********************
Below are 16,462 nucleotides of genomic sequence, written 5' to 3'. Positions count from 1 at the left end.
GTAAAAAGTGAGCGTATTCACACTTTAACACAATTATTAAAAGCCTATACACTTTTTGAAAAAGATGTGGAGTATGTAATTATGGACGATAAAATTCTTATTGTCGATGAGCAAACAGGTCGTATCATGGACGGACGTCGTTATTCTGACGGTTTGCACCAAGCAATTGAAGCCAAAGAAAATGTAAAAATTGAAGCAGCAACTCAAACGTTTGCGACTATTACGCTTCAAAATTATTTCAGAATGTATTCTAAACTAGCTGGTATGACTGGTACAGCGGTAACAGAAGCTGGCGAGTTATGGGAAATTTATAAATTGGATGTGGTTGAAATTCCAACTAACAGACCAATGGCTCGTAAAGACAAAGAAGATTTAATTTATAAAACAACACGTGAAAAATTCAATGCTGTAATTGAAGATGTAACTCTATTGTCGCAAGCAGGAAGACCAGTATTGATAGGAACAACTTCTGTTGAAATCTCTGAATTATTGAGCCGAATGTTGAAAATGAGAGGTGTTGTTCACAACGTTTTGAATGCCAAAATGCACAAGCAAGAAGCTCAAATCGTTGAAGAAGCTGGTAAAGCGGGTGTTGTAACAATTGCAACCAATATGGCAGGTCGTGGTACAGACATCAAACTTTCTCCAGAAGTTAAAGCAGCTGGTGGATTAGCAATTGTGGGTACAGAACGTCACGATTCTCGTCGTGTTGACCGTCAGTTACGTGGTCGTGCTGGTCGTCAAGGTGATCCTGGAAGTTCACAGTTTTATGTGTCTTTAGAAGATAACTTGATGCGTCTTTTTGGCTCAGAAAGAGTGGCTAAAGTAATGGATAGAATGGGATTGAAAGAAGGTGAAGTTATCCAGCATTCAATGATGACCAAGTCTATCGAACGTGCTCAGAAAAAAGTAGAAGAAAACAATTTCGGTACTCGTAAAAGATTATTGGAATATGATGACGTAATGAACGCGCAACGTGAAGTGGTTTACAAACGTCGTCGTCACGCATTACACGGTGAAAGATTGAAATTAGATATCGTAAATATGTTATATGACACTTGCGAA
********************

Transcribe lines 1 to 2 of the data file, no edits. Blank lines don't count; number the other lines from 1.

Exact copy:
Below are 16,462 nucleotides of genomic sequence, written 5' to 3'. Positions count from 1 at the left end.
GTAAAAAGTGAGCGTATTCACACTTTAACACAATTATTAAAAGCCTATACACTTTTTGAAAAAGATGTGGAGTATGTAATTATGGACGATAAAATTCTTATTGTCGATGAGCAAACAGGTCGTATCATGGACGGACGTCGTTATTCTGACGGTTTGCACCAAGCAATTGAAGCCAAAGAAAATGTAAAAATTGAAGCAGCAACTCAAACGTTTGCGACTATTACGCTTCAAAATTATTTCAGAATGTATTCTAAACTAGCTGGTATGACTGGTACAGCGGTAACAGAAGCTGGCGAGTTATGGGAAATTTATAAATTGGATGTGGTTGAAATTCCAACTAACAGACCAATGGCTCGTAAAGACAAAGAAGATTTAATTTATAAAACAACACGTGAAAAATTCAATGCTGTAATTGAAGATGTAACTCTATTGTCGCAAGCAGGAAGACCAGTATTGATAGGAACAACTTCTGTTGAAATCTCTGAATTATTGAGCCGAATGTTGAAAATGAGAGGTGTTGTTCACAACGTTTTGAATGCCAAAATGCACAAGCAAGAAGCTCAAATCGTTGAAGAAGCTGGTAAAGCGGGTGTTGTAACAATTGCAACCAATATGGCAGGTCGTGGTACAGACATCAAACTTTCTCCAGAAGTTAAAGCAGCTGGTGGATTAGCAATTGTGGGTACAGAACGTCACGATTCTCGTCGTGTTGACCGTCAGTTACGTGGTCGTGCTGGTCGTCAAGGTGATCCTGGAAGTTCACAGTTTTATGTGTCTTTAGAAGATAACTTGATGCGTCTTTTTGGCTCAGAAAGAGTGGCTAAAGTAATGGATAGAATGGGATTGAAAGAAGGTGAAGTTATCCAGCATTCAATGATGACCAAGTCTATCGAACGTGCTCAGAAAAAAGTAGAAGAAAACAATTTCGGTACTCGTAAAAGATTATTGGAATATGATGACGTAATGAACGCGCAACGTGAAGTGGTTTACAAACGTCGTCGTCACGCATTACACGGTGAAAGATTGAAATTAGATATCGTAAATATGTTATATGACACTTGCGAA